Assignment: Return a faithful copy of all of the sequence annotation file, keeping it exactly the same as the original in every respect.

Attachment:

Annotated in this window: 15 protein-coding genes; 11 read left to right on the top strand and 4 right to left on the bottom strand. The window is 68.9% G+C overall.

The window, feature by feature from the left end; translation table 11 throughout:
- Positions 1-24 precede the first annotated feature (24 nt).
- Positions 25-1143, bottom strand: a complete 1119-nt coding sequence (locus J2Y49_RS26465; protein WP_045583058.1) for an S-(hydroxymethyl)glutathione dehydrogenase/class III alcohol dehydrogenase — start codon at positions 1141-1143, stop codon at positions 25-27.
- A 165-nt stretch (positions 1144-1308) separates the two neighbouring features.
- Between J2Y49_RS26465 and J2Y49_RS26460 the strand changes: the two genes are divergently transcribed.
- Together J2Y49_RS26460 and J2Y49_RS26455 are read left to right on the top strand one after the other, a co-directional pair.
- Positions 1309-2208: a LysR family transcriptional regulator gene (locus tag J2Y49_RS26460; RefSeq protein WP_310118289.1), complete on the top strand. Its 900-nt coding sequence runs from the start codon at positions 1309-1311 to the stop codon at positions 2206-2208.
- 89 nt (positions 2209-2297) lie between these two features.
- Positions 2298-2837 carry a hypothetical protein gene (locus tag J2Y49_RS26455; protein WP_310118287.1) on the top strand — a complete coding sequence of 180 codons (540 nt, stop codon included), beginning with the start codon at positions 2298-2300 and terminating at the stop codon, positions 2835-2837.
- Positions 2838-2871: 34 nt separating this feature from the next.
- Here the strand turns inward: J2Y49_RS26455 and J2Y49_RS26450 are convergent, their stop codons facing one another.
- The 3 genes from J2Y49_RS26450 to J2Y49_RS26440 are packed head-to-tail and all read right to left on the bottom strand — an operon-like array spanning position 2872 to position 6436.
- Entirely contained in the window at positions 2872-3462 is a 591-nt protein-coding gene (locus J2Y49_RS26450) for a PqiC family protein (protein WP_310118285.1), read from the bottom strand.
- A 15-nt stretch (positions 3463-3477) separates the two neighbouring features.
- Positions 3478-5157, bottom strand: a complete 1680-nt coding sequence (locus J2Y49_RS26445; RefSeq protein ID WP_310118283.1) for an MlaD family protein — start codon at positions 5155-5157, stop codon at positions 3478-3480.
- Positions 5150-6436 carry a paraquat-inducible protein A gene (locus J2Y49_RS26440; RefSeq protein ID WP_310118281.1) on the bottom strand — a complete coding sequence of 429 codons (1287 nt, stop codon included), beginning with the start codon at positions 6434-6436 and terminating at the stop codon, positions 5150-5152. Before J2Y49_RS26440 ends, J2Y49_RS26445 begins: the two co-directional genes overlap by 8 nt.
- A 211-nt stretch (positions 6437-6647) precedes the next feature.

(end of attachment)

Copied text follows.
Annotated in this window: 15 protein-coding genes; 11 read left to right on the top strand and 4 right to left on the bottom strand. The window is 68.9% G+C overall.

The window, feature by feature from the left end; translation table 11 throughout:
- Positions 1-24 precede the first annotated feature (24 nt).
- Positions 25-1143, bottom strand: a complete 1119-nt coding sequence (locus J2Y49_RS26465; protein WP_045583058.1) for an S-(hydroxymethyl)glutathione dehydrogenase/class III alcohol dehydrogenase — start codon at positions 1141-1143, stop codon at positions 25-27.
- A 165-nt stretch (positions 1144-1308) separates the two neighbouring features.
- Between J2Y49_RS26465 and J2Y49_RS26460 the strand changes: the two genes are divergently transcribed.
- Together J2Y49_RS26460 and J2Y49_RS26455 are read left to right on the top strand one after the other, a co-directional pair.
- Positions 1309-2208: a LysR family transcriptional regulator gene (locus tag J2Y49_RS26460; RefSeq protein WP_310118289.1), complete on the top strand. Its 900-nt coding sequence runs from the start codon at positions 1309-1311 to the stop codon at positions 2206-2208.
- 89 nt (positions 2209-2297) lie between these two features.
- Positions 2298-2837 carry a hypothetical protein gene (locus tag J2Y49_RS26455; protein WP_310118287.1) on the top strand — a complete coding sequence of 180 codons (540 nt, stop codon included), beginning with the start codon at positions 2298-2300 and terminating at the stop codon, positions 2835-2837.
- Positions 2838-2871: 34 nt separating this feature from the next.
- Here the strand turns inward: J2Y49_RS26455 and J2Y49_RS26450 are convergent, their stop codons facing one another.
- The 3 genes from J2Y49_RS26450 to J2Y49_RS26440 are packed head-to-tail and all read right to left on the bottom strand — an operon-like array spanning position 2872 to position 6436.
- Entirely contained in the window at positions 2872-3462 is a 591-nt protein-coding gene (locus J2Y49_RS26450) for a PqiC family protein (protein WP_310118285.1), read from the bottom strand.
- A 15-nt stretch (positions 3463-3477) separates the two neighbouring features.
- Positions 3478-5157, bottom strand: a complete 1680-nt coding sequence (locus J2Y49_RS26445; RefSeq protein ID WP_310118283.1) for an MlaD family protein — start codon at positions 5155-5157, stop codon at positions 3478-3480.
- Positions 5150-6436 carry a paraquat-inducible protein A gene (locus J2Y49_RS26440; RefSeq protein ID WP_310118281.1) on the bottom strand — a complete coding sequence of 429 codons (1287 nt, stop codon included), beginning with the start codon at positions 6434-6436 and terminating at the stop codon, positions 5150-5152. Before J2Y49_RS26440 ends, J2Y49_RS26445 begins: the two co-directional genes overlap by 8 nt.
- A 211-nt stretch (positions 6437-6647) precedes the next feature.